Effects of Preload, Afterload and Inotropy on Ventricular Pressure-Volume Loops
Ventricular pressure-volume (PV) loops an are excellent tool for visualizing changes in ventricular function in response to changes in preload, afterload and inotropy. These ventricular changes can be complex because preload, afterload and inotropy are interdependent variables, meaning that when one variable is changed, the other variables change. Therefore, it is first important to understand the independent effects of each of these variables on ventricular function when the other variables are held constant. The next step is then to see how changing a variable leads to changes in the other variables in a more intact system. Please note that the independent changes depicted below do no illustrate what normally happens in the body in response to a change in preload, afterload or inotropy. It is important, however, to understand the independent effects so that one can understand the more complex interactions that occur in the body, and that are discussed on another page.
Independent Effects of Preload
To examine the independent effects of preload, assume that aortic systolic and diastolic pressure (afterload), and inotropy are held constant. If preload is increased by increasing the end-diastolic volume (this occurs with increased venous pressure), then as the ventricle contracts it will develop greater pressure and eject blood more rapidly because the Frank-Starling mechanism will be activated by the increased preload. With no change in afterload or inotropy, the ventricle will eject blood to the same end-systolic volume despite the increase in preload. The net effect will be an increase in stroke volume, shown by an increase in the width of the PV loop. Ejection fraction (EF) will increase slightly. This ability to contract to the same end-systolic volume is a property of cardiac muscle that can be demonstrated using isolated cardiac muscle and studying isotonic (shortening) contractions under the condition of constant afterload. When muscle preload length is increased, the contracting muscle shortens to the same minimal length as found before the preload was increased (see Effects of Preload on Cardiac Fiber Shortening). If preload is decreased (e.g., this occurs when central venous pressure decreases), opposite changes occur; namely, stroke volume is decreased, but the end-systolic volume is unchanged. The independent effects of preload on the left ventricular PV loop are shown below:
Independent Effects of Afterload
If afterload is increased by increasing aortic pressure, and if the preload (end-diastolic volume) and inotropy are held constant, this will result in a smaller stroke volume and an increase in end-systolic volume as shown below. Stroke volume is reduced because the increased afterload reduces the velocity of muscle fiber shortening and the velocity by which the blood is ejected (see force-velocity relationship). The reduced stroke volume at the same end-diastolic volume reduces the ejection fraction. If afterload is reduced by decreasing aortic pressure, the opposite occurs - stroke volume and ejection fraction increase, and end-systolic volume decreases. These changes are illustrated below:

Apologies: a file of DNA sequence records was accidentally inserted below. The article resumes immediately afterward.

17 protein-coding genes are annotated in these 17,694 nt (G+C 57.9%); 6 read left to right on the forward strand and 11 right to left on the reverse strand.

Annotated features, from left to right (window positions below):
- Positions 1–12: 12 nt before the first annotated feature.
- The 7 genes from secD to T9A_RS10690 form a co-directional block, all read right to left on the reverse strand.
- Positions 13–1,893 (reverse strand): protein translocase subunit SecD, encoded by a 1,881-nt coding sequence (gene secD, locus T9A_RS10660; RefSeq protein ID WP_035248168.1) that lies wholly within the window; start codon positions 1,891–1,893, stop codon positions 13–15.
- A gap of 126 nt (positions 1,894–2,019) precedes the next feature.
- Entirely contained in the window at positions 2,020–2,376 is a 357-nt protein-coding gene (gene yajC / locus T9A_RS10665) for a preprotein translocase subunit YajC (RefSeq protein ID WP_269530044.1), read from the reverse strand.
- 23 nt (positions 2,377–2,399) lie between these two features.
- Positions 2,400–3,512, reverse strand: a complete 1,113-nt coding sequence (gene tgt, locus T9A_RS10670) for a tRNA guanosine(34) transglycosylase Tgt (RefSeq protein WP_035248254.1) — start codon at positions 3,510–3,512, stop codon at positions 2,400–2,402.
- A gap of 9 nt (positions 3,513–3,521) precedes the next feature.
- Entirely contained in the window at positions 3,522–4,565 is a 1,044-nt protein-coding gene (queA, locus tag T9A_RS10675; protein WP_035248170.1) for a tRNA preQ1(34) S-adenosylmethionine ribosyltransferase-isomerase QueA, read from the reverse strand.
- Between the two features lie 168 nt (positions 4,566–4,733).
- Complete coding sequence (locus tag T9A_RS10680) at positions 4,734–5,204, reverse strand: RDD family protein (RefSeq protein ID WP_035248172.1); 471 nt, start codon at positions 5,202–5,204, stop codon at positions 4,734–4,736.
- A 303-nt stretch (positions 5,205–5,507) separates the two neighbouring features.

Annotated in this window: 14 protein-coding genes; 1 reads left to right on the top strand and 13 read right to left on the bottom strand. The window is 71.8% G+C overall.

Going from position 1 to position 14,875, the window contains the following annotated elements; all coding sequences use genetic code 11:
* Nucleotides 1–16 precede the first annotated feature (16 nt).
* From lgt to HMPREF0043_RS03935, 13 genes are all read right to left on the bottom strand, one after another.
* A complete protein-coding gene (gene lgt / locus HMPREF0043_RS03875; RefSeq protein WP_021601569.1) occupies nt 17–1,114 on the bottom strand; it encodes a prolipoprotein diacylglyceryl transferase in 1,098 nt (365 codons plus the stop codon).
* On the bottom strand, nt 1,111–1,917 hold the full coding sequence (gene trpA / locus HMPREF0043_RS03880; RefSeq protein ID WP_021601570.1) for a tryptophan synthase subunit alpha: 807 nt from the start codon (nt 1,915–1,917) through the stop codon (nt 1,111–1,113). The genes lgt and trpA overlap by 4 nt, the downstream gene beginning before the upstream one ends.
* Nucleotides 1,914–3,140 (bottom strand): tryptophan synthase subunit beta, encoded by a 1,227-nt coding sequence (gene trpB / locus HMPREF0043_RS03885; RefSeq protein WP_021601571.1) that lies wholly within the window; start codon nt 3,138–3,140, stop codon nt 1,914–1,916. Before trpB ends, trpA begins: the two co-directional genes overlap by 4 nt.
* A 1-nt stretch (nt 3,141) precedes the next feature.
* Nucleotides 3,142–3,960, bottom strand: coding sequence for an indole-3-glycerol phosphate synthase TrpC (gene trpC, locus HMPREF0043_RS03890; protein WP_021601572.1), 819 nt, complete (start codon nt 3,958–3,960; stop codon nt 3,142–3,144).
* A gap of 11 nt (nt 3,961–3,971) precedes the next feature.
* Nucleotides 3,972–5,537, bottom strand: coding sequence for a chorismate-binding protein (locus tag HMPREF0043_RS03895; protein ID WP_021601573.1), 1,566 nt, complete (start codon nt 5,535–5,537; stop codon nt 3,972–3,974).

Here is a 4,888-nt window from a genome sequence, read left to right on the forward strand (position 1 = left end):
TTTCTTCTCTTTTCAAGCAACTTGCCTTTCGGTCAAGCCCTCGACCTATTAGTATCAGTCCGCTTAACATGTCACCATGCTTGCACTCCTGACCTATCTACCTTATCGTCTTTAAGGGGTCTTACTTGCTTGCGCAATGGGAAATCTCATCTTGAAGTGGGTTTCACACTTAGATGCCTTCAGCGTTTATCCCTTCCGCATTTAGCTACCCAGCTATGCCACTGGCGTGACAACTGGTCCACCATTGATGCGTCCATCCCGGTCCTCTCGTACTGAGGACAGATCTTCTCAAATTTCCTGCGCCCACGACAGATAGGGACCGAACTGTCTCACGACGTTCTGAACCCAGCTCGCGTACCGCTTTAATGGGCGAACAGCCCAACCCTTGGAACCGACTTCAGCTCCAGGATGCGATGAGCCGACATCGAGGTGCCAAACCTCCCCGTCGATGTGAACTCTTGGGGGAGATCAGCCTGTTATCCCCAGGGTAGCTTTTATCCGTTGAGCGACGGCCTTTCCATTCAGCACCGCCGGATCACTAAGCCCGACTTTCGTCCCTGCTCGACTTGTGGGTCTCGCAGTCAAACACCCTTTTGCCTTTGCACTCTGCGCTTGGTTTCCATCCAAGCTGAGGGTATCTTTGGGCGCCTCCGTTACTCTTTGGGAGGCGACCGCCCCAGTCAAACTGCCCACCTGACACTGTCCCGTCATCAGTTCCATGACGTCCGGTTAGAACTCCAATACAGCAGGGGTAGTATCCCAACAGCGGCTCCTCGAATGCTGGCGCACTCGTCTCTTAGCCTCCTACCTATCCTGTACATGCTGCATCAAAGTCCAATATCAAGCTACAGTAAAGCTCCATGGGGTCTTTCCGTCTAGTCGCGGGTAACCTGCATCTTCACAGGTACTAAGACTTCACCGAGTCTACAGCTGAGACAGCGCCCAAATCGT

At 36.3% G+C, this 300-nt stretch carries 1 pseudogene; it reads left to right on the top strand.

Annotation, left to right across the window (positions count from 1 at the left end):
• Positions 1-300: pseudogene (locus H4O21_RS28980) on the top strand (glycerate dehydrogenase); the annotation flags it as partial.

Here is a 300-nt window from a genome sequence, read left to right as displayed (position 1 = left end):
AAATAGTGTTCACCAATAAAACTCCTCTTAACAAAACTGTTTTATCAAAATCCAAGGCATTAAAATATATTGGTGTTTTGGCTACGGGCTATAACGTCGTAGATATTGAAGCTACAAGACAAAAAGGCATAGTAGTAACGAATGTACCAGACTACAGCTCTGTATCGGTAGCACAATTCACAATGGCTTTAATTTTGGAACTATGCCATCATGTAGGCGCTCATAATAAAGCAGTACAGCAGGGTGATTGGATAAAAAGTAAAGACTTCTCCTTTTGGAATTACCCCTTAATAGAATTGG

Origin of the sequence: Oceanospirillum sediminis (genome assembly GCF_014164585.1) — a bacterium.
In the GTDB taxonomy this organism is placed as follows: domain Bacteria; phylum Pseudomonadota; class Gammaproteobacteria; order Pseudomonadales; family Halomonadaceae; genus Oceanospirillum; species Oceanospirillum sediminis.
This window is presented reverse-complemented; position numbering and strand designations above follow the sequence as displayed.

Independent Effects of Inotropy
Increasing inotropy increases the velocity of fiber shortening at any given preload and afterload (see force-velocity relationship). This enables the ventricle to increase the rate of pressure development and ejection velocity, which leads to an increase in stroke volume and ejection fraction, and a decrease in end-systolic volume. In PV loop diagrams, increased inotropy increases the slope of the end-systolic pressure-volume relationship (ESPVR), which permits the ventricle to generate more pressure at a given LV volume. Decreasing inotropy has the opposite effects; namely, increased end-systolic volume and decreased stroke volume and ejection fraction. The effects of inotropy on PV loops are shown below:
Interdependent Effects of Preload, Afterload and Inotropy
In the intact heart, preload, afterload and inotropy do not remain constant. To further complicate matters, changing any one of these variables usually changes the other two variables. Therefore, the above PV loops, although they illustrate the independent effects of these three variables, they do not represent what happens when the heart is in the body. However, if one understands the independent effects of these variables, then it is relatively easy combine the loops to illustrate what occurs when multiple variables change. To learn more about these interactions, CLICK HERE.